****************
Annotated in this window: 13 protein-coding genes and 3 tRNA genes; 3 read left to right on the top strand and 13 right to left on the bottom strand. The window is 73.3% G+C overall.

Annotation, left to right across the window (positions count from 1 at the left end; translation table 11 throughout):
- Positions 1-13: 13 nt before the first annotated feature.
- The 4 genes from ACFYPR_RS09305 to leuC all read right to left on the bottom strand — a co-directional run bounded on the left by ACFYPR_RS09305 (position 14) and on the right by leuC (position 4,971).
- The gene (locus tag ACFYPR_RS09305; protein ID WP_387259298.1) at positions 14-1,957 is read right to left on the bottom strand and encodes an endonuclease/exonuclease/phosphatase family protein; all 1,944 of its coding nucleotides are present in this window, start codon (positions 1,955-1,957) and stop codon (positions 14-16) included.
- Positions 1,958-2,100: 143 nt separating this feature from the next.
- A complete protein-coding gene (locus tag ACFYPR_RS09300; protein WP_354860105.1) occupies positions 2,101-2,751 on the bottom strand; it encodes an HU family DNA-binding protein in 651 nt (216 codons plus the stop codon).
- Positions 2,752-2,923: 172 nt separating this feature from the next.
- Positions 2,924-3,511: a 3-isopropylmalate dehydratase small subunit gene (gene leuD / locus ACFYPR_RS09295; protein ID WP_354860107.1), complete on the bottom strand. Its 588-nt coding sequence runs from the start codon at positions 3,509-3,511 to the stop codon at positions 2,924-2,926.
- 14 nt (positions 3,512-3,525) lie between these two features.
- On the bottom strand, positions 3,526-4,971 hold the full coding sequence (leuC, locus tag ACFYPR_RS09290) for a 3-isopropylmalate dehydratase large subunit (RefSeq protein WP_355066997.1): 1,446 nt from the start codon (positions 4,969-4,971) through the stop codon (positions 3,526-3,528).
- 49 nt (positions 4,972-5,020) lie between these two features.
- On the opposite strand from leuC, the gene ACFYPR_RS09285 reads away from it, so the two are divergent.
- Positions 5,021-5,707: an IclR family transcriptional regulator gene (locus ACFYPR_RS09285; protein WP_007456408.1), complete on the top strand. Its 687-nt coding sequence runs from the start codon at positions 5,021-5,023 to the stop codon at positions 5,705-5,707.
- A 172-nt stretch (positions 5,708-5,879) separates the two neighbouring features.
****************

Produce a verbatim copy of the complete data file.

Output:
Annotated in this window: 13 protein-coding genes and 3 tRNA genes; 3 read left to right on the top strand and 13 right to left on the bottom strand. The window is 73.3% G+C overall.

Annotation, left to right across the window (positions count from 1 at the left end; translation table 11 throughout):
- Positions 1-13: 13 nt before the first annotated feature.
- The 4 genes from ACFYPR_RS09305 to leuC all read right to left on the bottom strand — a co-directional run bounded on the left by ACFYPR_RS09305 (position 14) and on the right by leuC (position 4,971).
- The gene (locus tag ACFYPR_RS09305; protein ID WP_387259298.1) at positions 14-1,957 is read right to left on the bottom strand and encodes an endonuclease/exonuclease/phosphatase family protein; all 1,944 of its coding nucleotides are present in this window, start codon (positions 1,955-1,957) and stop codon (positions 14-16) included.
- Positions 1,958-2,100: 143 nt separating this feature from the next.
- A complete protein-coding gene (locus tag ACFYPR_RS09300; protein WP_354860105.1) occupies positions 2,101-2,751 on the bottom strand; it encodes an HU family DNA-binding protein in 651 nt (216 codons plus the stop codon).
- Positions 2,752-2,923: 172 nt separating this feature from the next.
- Positions 2,924-3,511: a 3-isopropylmalate dehydratase small subunit gene (gene leuD / locus ACFYPR_RS09295; protein ID WP_354860107.1), complete on the bottom strand. Its 588-nt coding sequence runs from the start codon at positions 3,509-3,511 to the stop codon at positions 2,924-2,926.
- 14 nt (positions 3,512-3,525) lie between these two features.
- On the bottom strand, positions 3,526-4,971 hold the full coding sequence (leuC, locus tag ACFYPR_RS09290) for a 3-isopropylmalate dehydratase large subunit (RefSeq protein WP_355066997.1): 1,446 nt from the start codon (positions 4,969-4,971) through the stop codon (positions 3,526-3,528).
- 49 nt (positions 4,972-5,020) lie between these two features.
- On the opposite strand from leuC, the gene ACFYPR_RS09285 reads away from it, so the two are divergent.
- Positions 5,021-5,707: an IclR family transcriptional regulator gene (locus ACFYPR_RS09285; protein WP_007456408.1), complete on the top strand. Its 687-nt coding sequence runs from the start codon at positions 5,021-5,023 to the stop codon at positions 5,705-5,707.
- A 172-nt stretch (positions 5,708-5,879) separates the two neighbouring features.